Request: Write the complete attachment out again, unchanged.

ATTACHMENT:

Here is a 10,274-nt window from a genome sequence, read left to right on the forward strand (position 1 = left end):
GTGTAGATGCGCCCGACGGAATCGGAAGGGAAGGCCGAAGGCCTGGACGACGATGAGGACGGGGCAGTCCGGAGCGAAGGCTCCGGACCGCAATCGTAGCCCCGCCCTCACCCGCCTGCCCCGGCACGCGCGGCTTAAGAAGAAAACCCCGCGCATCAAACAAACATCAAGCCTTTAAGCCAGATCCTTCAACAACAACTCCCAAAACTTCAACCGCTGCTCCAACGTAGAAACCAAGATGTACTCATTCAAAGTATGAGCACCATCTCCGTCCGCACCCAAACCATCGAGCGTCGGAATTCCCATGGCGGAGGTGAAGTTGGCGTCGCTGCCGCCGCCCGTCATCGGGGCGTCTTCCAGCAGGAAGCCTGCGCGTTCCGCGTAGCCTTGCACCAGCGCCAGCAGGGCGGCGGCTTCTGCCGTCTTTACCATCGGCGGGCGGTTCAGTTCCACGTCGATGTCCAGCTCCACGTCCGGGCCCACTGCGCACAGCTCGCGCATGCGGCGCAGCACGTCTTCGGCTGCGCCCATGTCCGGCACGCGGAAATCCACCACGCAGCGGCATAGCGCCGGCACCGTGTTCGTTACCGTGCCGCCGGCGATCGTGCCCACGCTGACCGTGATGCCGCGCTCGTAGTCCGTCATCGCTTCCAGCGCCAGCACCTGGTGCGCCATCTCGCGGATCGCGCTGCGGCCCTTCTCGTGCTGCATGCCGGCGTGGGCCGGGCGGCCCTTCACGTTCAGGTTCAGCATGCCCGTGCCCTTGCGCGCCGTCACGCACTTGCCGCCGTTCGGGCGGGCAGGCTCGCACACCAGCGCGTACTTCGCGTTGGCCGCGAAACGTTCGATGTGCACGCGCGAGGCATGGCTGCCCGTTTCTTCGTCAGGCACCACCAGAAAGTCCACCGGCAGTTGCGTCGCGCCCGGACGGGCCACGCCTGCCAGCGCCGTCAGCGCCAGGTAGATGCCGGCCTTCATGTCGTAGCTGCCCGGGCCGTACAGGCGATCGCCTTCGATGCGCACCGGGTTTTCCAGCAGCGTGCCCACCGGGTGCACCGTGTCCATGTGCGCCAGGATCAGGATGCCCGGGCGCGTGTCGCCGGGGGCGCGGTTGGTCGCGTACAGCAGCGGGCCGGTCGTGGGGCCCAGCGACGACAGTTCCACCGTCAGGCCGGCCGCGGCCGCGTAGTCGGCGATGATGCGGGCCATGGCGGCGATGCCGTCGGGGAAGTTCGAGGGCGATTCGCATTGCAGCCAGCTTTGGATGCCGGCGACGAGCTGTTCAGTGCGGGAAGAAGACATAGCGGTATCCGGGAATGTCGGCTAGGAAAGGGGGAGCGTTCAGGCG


Here is a 10,274-nt window from a genome sequence, read left to right on the forward strand (position 1 = left end):
GTGTAGATGCGCCCGACGGAATCGGAAGGGAAGGCCGAAGGCCTGGACGACGATGAGGACGGGGCAGTCCGGAGCGAAGGCTCCGGACCGCAATCGTAGCCCCGCCCTCACCCGCCTGCCCCGGCACGCGCGGCTTAAGAAGAAAACCCCGCGCATCAAACAAACATCAAGCCTTTAAGCCAGATCCTTCAACAACAACTCCCAAAACTTCAACCGCTGCTCCAACGTAGAAACCAAGATGTACTCATTCAAAGTATGAGCACCATCTCCGTCCGCACCCAAACCATCGAGCGTCGGAATTCCCATGGCGGAGGTGAAGTTGGCGTCGCTGCCGCCGCCCGTCATCGGGGCGTCTTCCAGCAGGAAGCCTGCGCGTTCCGCGTAGCCTTGCACCAGCGCCAGCAGGGCGGCGGCTTCTGCCGTCTTTACCATCGGCGGGCGGTTCAGTTCCACGTCGATGTCCAGCTCCACGTCCGGGCCCACTGCGCACAGCTCGCGCATGCGGCGCAGCACGTCTTCGGCTGCGCCCATGTCCGGCACGCGGAAATCCACCACGCAGCGGCATAGCGCCGGCACCGTGTTCGTTACCGTGCCGCCGGCGATCGTGCCCACGCTGACCGTGATGCCGCGCTCGTAGTCCGTCATCGCTTCCAGCGCCAGCACCTGGTGCGCCATCTCGCGGATCGCGCTGCGGCCCTTCTCGTGCTGCATGCCGGCGTGGGCCGGGCGGCCCTTCACGTTCAGGTTCAGCATGCCCGTGCCCTTGCGCGCCGTCACGCACTTGCCGCCGTTCGGGCGGGCAGGCTCGCACACCAGCGCGTACTTCGCGTTGGCCGCGAAACGTTCGATGTGCACGCGCGAGGCATGGCTGCCCGTTTCTTCGTCAGGCACCACCAGAAAGTCCACCGGCAGTTGCGTCGCGCCCGGACGGGCCACGCCTGCCAGCGCCGTCAGCGCCAGGTAGATGCCGGCCTTCATGTCGTAGCTGCCCGGGCCGTACAGGCGATCGCCTTCGATGCGCACCGGGTTTTCCAGCAGCGTGCCCACCGGGTGCACCGTGTCCATGTGCGCCAGGATCAGGATGCCCGGGCGCGTGTCGCCGGGGGCGCGGTTGGTCGCGTACAGCAGCGGGCCGGTCGTGGGGCCCAGCGACGACAGTTCCACCGTCAGGCCGGCCGCGGCCGCGTAGTCGGCGATGATGCGGGCCATGGCGGCGATGCCGTCGGGGAAGTTCGAGGGCGATTCGCATTGCAGCCAGCTTTGGATGCCGGCGACGAGCTGTTCAGTGCGGGAAGAAGACATAGCGGTATCCGGGAATGTCGGCTAGGAAAGGGGGAGCGTTCAGGCG